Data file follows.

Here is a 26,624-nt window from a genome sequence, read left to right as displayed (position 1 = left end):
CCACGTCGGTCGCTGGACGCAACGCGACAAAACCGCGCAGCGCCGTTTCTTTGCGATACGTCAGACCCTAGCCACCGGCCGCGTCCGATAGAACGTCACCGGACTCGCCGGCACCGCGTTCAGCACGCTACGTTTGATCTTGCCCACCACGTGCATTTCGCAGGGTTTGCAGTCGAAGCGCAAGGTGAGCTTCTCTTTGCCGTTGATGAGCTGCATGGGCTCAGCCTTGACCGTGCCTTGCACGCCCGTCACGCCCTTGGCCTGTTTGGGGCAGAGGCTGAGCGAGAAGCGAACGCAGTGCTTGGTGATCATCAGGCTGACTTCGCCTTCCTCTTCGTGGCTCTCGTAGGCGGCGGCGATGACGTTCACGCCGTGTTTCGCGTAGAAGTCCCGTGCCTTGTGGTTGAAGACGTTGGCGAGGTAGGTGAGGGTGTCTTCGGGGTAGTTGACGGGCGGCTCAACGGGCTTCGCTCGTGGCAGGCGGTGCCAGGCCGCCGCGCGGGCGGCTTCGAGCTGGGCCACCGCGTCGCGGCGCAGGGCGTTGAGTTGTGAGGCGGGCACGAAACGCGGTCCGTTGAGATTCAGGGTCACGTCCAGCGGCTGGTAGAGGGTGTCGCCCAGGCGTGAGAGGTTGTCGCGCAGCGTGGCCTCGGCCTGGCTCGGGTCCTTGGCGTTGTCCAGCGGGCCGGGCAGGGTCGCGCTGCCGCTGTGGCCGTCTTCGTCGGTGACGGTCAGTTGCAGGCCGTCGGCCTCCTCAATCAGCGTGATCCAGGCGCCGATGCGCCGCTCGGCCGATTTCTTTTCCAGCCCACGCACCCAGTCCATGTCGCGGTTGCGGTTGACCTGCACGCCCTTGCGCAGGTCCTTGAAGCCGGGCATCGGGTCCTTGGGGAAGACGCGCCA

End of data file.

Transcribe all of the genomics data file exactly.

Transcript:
Here is a 26,624-nt window from a genome sequence, read left to right as displayed (position 1 = left end):
CCACGTCGGTCGCTGGACGCAACGCGACAAAACCGCGCAGCGCCGTTTCTTTGCGATACGTCAGACCCTAGCCACCGGCCGCGTCCGATAGAACGTCACCGGACTCGCCGGCACCGCGTTCAGCACGCTACGTTTGATCTTGCCCACCACGTGCATTTCGCAGGGTTTGCAGTCGAAGCGCAAGGTGAGCTTCTCTTTGCCGTTGATGAGCTGCATGGGCTCAGCCTTGACCGTGCCTTGCACGCCCGTCACGCCCTTGGCCTGTTTGGGGCAGAGGCTGAGCGAGAAGCGAACGCAGTGCTTGGTGATCATCAGGCTGACTTCGCCTTCCTCTTCGTGGCTCTCGTAGGCGGCGGCGATGACGTTCACGCCGTGTTTCGCGTAGAAGTCCCGTGCCTTGTGGTTGAAGACGTTGGCGAGGTAGGTGAGGGTGTCTTCGGGGTAGTTGACGGGCGGCTCAACGGGCTTCGCTCGTGGCAGGCGGTGCCAGGCCGCCGCGCGGGCGGCTTCGAGCTGGGCCACCGCGTCGCGGCGCAGGGCGTTGAGTTGTGAGGCGGGCACGAAACGCGGTCCGTTGAGATTCAGGGTCACGTCCAGCGGCTGGTAGAGGGTGTCGCCCAGGCGTGAGAGGTTGTCGCGCAGCGTGGCCTCGGCCTGGCTCGGGTCCTTGGCGTTGTCCAGCGGGCCGGGCAGGGTCGCGCTGCCGCTGTGGCCGTCTTCGTCGGTGACGGTCAGTTGCAGGCCGTCGGCCTCCTCAATCAGCGTGATCCAGGCGCCGATGCGCCGCTCGGCCGATTTCTTTTCCAGCCCACGCACCCAGTCCATGTCGCGGTTGCGGTTGACCTGCACGCCCTTGCGCAGGTCCTTGAAGCCGGGCATCGGGTCCTTGGGGAAGACGCGCCA